Primary mathematics Ri Masterclass Coordinator Zoe Griffiths explains how her adherence to the logic of probability resulted in mockery at her local shop.
Earlier this year, my love of mathematics caused the shopkeeper in my local shop to laugh at me. This blog is a way to explain myself.
Only twice in my life have I bought a lottery ticket. The first was on my 16th birthday to celebrate being legally allowed to do so. My second ticket came almost 11 years later, because the laws of mathematical expectation advised me to do so.
Mathematical expectation is essentially what you get when you multiply the probability of a particular outcome by the value of that outcome. If we simplified the UK National Lottery considerably such that there was only one possible winner and only one prize - then the expectation would be the probability of winning the jackpot prize (with Camelot's new rules this is about 1 in 45 million) multiplied by the value of the jackpot. In this simplified world, if the jackpot is greater than £90 million then the expected value of your lottery ticket would be greater than the £2 you paid to buy it, and might seem like a good deal.
On one Saturday in January, the expected value of each ticket was greater than £2. This came about with a huge rollover jackpot of £66 million and a more complex calculation for the expectation than the one I just envisaged; there are multiple prizes beyond the jackpot and not necessarily only one winner. Prior to the draw, a group of accountants at KPMG had predicted the expectation could be as high as £4.50.
As you might imagine, I didn't match any balls and wasted my £2. Mathematical expectation describes what you would expect on average, over a long period of time. In other words, I would need to play many many games with the same rollover to expect each lottery ticket to make me £2.50. After all, the probability of me winning the jackpot was still 1 in 45 million. As Jordan Ellenburg summarises in his book How Not To Be Wrong ‘the expectation is not what you expect’. It was indeed laughable to think it mathematically advisable to play the lottery.
However, the stem of my shopkeeper's amusement did not come from the fact I was simply playing the lottery. It came from my choice of numbers - 33,34,35,36,37 and 38. My role at the Royal Institution involves developing and delivering Ri Masterclasses for young mathematicians. On a Saturday morning last November I had explored the mathematics of the lottery with a group of 36 eager nine and ten year olds. I was putting the conclusions we drew about the 'best' numbers to choose to the test.
Most of the students were not easily convinced, as presumably neither was my shopkeeper, that every possible combination of six numbers has an equal likelihood of appearing. Intuition seems to suggest that the group of numbers I chose on my ticket (let's call this group A) is less likely to appear than say, 7, 11, 25, 39,41,43 (group B). Most students felt the latter group was more likely, because it was more 'random' or because ' you just never see numbers like group A'. The fact that you more frequently see non-consecutive numbers, does not mean that this particular non-consecutive group B is more likely than that this particular consecutive group A.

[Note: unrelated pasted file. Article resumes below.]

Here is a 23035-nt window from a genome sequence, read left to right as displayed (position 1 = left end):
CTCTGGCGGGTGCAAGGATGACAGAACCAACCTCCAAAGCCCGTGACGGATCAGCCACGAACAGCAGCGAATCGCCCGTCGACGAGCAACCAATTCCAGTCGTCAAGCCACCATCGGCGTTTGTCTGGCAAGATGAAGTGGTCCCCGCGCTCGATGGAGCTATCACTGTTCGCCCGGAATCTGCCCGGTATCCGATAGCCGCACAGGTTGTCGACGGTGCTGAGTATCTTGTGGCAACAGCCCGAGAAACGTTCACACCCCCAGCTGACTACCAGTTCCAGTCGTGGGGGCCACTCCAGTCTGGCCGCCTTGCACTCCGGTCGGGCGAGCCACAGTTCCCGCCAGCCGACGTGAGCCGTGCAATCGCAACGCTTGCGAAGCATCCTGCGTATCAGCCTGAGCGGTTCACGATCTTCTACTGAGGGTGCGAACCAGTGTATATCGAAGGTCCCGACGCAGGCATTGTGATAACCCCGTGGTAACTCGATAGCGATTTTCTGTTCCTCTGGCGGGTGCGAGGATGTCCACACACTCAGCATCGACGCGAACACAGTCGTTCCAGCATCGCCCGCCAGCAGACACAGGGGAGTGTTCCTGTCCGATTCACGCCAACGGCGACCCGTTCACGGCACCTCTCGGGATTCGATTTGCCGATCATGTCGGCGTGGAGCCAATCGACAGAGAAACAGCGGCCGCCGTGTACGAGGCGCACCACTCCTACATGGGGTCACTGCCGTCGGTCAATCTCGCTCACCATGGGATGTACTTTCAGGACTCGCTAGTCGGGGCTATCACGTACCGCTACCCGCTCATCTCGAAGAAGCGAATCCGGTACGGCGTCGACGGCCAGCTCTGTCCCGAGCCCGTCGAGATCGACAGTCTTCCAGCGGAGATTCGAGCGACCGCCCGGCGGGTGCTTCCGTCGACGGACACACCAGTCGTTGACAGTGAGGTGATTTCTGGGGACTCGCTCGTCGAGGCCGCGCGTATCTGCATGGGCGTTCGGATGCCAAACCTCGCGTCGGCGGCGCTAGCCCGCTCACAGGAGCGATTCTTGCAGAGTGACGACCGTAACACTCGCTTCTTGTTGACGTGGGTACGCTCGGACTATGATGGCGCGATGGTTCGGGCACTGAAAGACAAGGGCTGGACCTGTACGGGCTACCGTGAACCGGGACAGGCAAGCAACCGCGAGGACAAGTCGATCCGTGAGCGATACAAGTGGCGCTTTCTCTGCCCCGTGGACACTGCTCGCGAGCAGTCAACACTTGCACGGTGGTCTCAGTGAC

If I bump into my friend Anna at one of the many coffee shops near the Ri we might think this coincidental and exclaim 'What are the chances of that? We never see each other!' Is it less probable for me to bump into Anna than to bump into Brian, a stranger I saw yesterday? It only feels coincidental to Anna and I because we humans notice patterns; we notice people we know and in a similar way we notice consecutive strings of numbers. To conclude that it was hugely improbable to bump into Anna by comparing the likelihood of this with the probability of seeing any one of the possible people I don’t know is the same fallacy as comparing the likelihood of group A with the likelihood of all the possible non-consecutive groups.
Ri Masterclass students also convinced themselves of this by considering the problem from another angle. They investigated how many ways there were of choosing a certain number of items from a group. For instance, the students investigated how many ways there were of choosing three players from a team of five by physically grouping counters that represented each of the players.
The students were convinced that each combination of three players was equally likely; one student explained that this was the case even if the three chosen players had the same first name. She exclaimed 'It is just one of the ten ways we could group the counters, it doesn't matter what the name on the counter is!' With the same reasoning, all the possible ways of choosing six players from a team of 59, or six numbers from the 59 lottery numbers, are equally likely. Why would it matter what numbers are written on the balls?
I can't change my odds of winning, but perhaps I can choose numbers that other people don't and maximise my share of the jackpot. The Ri Masterclass students decided that people often choose birthdays and don't like consecutive numbers. I should have explained to my shopkeeper that my numbers maximised my winnings, hypothetically speaking. It is of course important to expect that this bounty will only ever remain hypothetical.
Ri Masterclasses are enrichment sessions designed to give students the opportunity to explore exciting applications of mathematics, engineering or computer science. Zoe is the Primary Mathematics Masterclasses Coordinator. If you would like to know more about Ri Mathematics Masterclasses, please email firstname.lastname@example.org.
The 19th century saw more than its fair share of shipwrecks, alongside scientific and technological leaps in maritime safety. Here our Heritage and Collections volunteer, Laurence Scales, surfaces some of these stories from our archives.
Posted to In the archives on20th February 2019